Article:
Children often teach us the most important lessons of all.
Raising a child in New Orleans, I find myself learning life lessons from somewhat unexpected circumstances. There was the time I learned about sharing when I had to borrow wipes from a stranger along the parade route, because I managed to remember to bring a beer but not the diaper kit. There was also the time I learned about the importance of teamwork when a few kind festival-goers helped to get our stroller through the mud and back onto the track. Then there was the time my daughter taught me about finding joy in something as simple as a mud puddle.
It was a typical summer day in New Orleans. The kind of lazy Saturday that starts with a leisurely walk before the heat reaches its peak. It was early June when the earth under our feet had yet to be scorched and the gardens we came upon were still blooming. The colors and smells of the blossoms were a wonderland for the developing senses of a toddler. Just as we marveled at the deep red hue of a hibiscus and enjoyed the scent of rosemary that lingered in the air around us, the sky started changing.
As quickly as the sun had risen, so had it disappeared behind a host of ominous clouds. We jogged home in just enough time to escape the impending downpour. It was the perfect setting for a long summertime nap. The sky was dark and the sound of the rain gently tapping on the nursery windows provided a peaceful atmosphere that could not be otherwise manufactured.
Like all New Orleans thunderstorms, this one left as rapidly as it arrived. Unlike other places that revel in the cool air that follows summer showers, here it only seems to get hotter. I knew the steamy temperatures that would keep any right-minded adult indoors would be no match for my waking child.
She, clad in her best summer seersucker, and I were off to find adventure. We landed at the Alma Peters Park in Uptown. It is a quaint little peninsula on Annunciation Street, nestled between State and Eleonore streets — a place where neighbors leave the outgrown toys of their children’s past. I always imagine the joy these toys once brought to a child as they were unwrapped on a birthday or at Christmas. The once bright red Radio Flyer has faded. Its bell no longer dings. The little toy house is missing its phone, and the door bell hangs on by a thread. To an adult, it would be more aptly called the playground of misfit toys. To our toddler, it is the greatest place on earth. Here, she bounds from toy to toy. She rides “her” bike from one plastic house to another shouting, “ding, ding, ding.” She needs no bell; her imagination fixes anything that is broken.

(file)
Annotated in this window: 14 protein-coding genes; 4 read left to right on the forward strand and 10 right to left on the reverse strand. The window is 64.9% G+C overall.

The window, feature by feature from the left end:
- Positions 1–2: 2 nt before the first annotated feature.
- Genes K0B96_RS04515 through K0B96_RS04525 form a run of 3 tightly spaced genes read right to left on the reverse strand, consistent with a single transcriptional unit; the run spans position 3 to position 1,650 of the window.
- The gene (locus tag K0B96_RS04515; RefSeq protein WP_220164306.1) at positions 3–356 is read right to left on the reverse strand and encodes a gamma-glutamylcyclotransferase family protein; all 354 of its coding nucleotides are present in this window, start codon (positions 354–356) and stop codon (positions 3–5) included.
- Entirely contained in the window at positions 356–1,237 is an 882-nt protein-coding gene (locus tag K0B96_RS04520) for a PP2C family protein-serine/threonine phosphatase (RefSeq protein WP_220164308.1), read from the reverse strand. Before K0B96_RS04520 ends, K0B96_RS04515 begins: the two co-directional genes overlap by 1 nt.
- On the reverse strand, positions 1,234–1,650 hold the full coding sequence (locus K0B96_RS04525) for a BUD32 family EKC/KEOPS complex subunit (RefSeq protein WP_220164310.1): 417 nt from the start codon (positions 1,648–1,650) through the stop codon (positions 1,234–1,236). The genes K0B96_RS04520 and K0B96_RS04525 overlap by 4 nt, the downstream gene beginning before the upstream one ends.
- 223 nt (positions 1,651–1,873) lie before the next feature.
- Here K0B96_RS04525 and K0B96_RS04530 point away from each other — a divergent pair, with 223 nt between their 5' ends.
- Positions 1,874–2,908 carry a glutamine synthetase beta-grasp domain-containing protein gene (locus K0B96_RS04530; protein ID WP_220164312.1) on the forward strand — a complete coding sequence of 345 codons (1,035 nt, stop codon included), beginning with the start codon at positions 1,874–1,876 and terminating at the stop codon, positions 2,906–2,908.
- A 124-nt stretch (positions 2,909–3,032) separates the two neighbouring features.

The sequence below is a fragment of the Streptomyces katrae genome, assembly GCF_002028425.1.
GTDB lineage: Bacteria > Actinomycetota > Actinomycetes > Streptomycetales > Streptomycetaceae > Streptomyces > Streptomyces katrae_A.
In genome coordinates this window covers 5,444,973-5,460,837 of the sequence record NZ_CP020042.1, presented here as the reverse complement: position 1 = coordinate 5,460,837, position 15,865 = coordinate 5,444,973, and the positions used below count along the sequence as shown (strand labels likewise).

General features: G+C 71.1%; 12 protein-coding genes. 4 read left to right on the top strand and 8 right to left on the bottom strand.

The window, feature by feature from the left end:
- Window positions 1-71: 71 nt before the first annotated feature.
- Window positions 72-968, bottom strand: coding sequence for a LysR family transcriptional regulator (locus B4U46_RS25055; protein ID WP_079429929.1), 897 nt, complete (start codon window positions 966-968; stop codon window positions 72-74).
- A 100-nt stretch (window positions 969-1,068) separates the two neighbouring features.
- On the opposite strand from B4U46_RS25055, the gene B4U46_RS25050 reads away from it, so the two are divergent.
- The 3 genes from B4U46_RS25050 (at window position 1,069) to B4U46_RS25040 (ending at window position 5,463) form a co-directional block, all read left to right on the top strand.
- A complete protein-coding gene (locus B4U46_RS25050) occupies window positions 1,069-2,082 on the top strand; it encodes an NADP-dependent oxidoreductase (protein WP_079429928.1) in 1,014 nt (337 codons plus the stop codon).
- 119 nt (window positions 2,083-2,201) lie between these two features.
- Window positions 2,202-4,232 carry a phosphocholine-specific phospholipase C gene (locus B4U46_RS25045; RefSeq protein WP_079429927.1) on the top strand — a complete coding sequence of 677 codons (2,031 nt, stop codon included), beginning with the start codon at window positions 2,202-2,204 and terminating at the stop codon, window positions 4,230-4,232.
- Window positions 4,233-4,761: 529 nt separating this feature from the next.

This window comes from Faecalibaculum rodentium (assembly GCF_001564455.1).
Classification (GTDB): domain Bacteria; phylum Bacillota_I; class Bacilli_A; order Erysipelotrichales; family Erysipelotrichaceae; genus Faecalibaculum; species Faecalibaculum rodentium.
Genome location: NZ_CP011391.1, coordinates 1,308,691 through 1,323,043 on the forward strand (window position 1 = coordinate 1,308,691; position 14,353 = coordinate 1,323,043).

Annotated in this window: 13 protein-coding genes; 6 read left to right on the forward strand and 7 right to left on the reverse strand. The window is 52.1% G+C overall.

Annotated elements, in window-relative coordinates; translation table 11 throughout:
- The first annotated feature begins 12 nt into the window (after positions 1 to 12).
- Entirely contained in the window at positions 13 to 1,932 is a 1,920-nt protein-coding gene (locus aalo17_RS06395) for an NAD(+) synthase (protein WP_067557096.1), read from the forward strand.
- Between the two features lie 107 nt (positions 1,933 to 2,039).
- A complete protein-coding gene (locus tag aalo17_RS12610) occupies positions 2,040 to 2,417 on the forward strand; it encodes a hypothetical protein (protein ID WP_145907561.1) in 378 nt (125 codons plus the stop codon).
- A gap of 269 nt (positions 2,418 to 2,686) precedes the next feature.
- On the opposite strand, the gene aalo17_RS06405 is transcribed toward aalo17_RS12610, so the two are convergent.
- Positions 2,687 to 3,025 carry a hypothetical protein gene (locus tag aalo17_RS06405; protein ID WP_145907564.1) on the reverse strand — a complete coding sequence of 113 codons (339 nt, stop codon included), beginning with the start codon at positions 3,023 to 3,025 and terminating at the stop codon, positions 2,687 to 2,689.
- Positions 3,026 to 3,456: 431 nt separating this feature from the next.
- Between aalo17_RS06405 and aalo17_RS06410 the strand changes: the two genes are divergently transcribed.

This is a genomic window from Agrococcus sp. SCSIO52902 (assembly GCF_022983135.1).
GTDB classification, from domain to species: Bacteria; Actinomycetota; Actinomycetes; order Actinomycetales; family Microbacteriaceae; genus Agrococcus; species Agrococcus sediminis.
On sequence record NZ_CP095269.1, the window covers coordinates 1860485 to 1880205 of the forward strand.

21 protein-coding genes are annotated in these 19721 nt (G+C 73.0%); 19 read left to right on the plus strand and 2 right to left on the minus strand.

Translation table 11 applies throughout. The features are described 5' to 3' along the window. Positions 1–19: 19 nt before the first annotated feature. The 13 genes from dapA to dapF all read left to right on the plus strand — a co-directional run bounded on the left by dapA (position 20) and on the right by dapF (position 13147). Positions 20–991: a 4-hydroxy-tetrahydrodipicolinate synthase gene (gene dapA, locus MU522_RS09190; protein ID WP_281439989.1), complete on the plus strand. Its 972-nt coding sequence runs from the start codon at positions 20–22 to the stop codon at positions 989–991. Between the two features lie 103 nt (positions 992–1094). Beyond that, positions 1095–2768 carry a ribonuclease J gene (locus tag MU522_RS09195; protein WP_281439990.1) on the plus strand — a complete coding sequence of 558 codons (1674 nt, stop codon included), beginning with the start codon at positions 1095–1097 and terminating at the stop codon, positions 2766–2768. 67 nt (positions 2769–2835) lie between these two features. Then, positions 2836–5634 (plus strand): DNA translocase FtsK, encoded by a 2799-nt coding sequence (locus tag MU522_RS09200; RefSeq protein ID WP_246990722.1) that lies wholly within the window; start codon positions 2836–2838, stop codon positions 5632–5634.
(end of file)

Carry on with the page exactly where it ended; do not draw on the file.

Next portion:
That day at Alma Peters Park, all of her favorite things showed signs of the rain storm that had just passed. The swings and slides had pooled water; the toy houses were splattered with mud; and the bicycles were creakier than normal. A look of disappointment appeared on her face before she spotted the one thing I was praying she’d avoid — a giant mud puddle.
Before I could stop her, she took off toward the puddle and jumped in with the confidence of an Olympic diver. As I was about to shout, “No,” I was interrupted by the sound of her laughter. It literally stopped me in my tracks, and I stepped back and watched her play unabashedly in this dirty, filthy mud puddle. It was the kind of laughter that resonates in the air because it comes from the deepest parts of a child’s soul where their joy lives. How can something so simple create feelings so deep that they move you?
And there, on the playground of misfit toys, my daughter taught me that real happiness is not derived from the things that surround us but from the smallest moments that are too often missed.